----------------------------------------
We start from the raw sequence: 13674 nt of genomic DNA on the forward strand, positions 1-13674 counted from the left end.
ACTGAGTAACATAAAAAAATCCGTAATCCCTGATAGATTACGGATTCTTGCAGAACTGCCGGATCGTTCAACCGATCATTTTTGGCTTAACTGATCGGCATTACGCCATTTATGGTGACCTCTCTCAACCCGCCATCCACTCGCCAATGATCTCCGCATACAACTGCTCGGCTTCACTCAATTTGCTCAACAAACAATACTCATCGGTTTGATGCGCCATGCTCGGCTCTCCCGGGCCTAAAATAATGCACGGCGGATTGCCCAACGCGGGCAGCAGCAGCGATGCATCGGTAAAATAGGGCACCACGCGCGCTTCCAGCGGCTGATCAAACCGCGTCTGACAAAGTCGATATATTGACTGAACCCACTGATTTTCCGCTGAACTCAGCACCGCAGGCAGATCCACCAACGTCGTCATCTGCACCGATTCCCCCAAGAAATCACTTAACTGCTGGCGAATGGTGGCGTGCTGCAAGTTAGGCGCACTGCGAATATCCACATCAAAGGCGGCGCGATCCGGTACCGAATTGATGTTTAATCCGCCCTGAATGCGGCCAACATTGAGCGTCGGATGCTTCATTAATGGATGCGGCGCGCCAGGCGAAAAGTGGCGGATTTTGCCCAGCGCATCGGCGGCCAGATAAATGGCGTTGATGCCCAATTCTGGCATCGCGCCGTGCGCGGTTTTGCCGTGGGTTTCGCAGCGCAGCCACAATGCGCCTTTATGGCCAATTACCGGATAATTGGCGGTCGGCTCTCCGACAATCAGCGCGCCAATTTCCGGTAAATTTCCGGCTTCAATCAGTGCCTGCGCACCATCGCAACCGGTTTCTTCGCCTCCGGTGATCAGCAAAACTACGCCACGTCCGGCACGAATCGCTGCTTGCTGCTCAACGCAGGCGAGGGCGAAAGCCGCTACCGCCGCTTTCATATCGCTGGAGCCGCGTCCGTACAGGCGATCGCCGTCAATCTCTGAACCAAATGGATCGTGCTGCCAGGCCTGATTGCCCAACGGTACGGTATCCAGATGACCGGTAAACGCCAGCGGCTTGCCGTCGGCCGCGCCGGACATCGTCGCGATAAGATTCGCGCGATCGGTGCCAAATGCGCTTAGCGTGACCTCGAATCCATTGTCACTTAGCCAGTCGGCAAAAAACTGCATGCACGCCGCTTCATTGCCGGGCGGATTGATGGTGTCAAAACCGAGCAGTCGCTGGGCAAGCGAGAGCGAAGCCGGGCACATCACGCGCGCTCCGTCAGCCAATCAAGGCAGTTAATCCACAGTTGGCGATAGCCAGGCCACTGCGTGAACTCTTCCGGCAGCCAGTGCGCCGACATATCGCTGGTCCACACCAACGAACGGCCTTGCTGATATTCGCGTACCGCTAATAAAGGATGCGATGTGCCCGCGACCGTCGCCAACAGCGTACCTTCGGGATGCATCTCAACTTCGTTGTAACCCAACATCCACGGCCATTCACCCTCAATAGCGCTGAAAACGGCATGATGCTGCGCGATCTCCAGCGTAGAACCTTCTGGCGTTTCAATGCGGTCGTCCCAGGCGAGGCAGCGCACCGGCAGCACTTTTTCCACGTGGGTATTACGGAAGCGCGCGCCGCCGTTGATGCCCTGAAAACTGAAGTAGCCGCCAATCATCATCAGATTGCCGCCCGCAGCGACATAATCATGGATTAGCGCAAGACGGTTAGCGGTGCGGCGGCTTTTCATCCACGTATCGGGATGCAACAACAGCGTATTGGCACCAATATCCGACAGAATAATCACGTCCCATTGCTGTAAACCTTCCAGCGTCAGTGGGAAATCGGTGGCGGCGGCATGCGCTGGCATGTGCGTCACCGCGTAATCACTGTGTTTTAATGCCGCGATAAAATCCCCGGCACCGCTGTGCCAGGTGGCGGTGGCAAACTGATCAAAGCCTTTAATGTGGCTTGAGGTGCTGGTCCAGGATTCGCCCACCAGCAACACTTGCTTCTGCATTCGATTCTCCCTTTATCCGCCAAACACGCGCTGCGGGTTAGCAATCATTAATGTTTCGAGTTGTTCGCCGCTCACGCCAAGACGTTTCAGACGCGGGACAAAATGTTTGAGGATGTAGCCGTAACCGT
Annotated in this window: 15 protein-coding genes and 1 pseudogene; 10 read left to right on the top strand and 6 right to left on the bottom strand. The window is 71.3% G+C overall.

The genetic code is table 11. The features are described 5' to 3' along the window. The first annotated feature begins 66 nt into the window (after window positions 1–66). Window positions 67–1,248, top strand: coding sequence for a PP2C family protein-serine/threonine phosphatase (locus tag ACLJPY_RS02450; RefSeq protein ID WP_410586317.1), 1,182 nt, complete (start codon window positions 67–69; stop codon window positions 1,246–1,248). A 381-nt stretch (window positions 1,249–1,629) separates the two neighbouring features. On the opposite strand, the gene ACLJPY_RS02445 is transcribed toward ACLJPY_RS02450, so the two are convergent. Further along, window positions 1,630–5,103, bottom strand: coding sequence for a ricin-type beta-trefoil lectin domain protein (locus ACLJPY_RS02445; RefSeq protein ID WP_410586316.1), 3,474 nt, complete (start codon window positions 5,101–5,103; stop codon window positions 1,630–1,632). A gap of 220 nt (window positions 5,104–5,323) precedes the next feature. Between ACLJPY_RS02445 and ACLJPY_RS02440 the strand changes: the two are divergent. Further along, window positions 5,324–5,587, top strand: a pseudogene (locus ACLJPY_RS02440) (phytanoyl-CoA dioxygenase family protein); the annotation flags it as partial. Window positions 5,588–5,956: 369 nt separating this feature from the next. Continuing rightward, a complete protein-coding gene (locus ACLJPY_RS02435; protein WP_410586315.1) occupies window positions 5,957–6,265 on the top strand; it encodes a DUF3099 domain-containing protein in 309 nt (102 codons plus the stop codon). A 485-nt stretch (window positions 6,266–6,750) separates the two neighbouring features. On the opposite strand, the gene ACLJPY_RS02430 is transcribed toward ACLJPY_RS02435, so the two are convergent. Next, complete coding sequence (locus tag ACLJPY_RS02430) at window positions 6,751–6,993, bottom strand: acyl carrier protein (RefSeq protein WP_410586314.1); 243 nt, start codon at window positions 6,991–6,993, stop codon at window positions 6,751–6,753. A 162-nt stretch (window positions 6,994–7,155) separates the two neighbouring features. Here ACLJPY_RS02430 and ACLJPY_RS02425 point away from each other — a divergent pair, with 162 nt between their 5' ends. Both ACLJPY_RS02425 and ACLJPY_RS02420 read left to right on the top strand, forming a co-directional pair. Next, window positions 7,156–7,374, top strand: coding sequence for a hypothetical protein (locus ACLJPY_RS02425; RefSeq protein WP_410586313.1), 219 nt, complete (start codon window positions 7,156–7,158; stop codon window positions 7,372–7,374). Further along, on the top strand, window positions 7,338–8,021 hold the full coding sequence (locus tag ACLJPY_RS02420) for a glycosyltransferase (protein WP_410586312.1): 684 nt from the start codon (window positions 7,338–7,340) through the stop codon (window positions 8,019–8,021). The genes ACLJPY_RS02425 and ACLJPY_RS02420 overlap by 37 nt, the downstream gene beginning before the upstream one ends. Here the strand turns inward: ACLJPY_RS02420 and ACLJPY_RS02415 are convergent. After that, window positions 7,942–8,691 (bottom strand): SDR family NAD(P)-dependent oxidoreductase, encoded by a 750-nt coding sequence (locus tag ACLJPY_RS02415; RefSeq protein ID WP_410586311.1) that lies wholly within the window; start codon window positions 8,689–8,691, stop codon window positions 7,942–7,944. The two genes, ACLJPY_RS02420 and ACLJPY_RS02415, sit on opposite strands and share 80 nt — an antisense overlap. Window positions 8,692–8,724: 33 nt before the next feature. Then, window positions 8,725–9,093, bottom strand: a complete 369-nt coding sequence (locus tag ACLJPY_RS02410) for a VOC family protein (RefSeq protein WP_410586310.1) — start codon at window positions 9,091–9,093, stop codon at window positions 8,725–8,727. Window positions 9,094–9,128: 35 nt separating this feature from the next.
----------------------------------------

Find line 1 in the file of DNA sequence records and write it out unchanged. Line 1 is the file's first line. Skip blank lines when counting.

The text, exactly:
We start from the raw sequence: 13674 nt of genomic DNA on the forward strand, positions 1-13674 counted from the left end.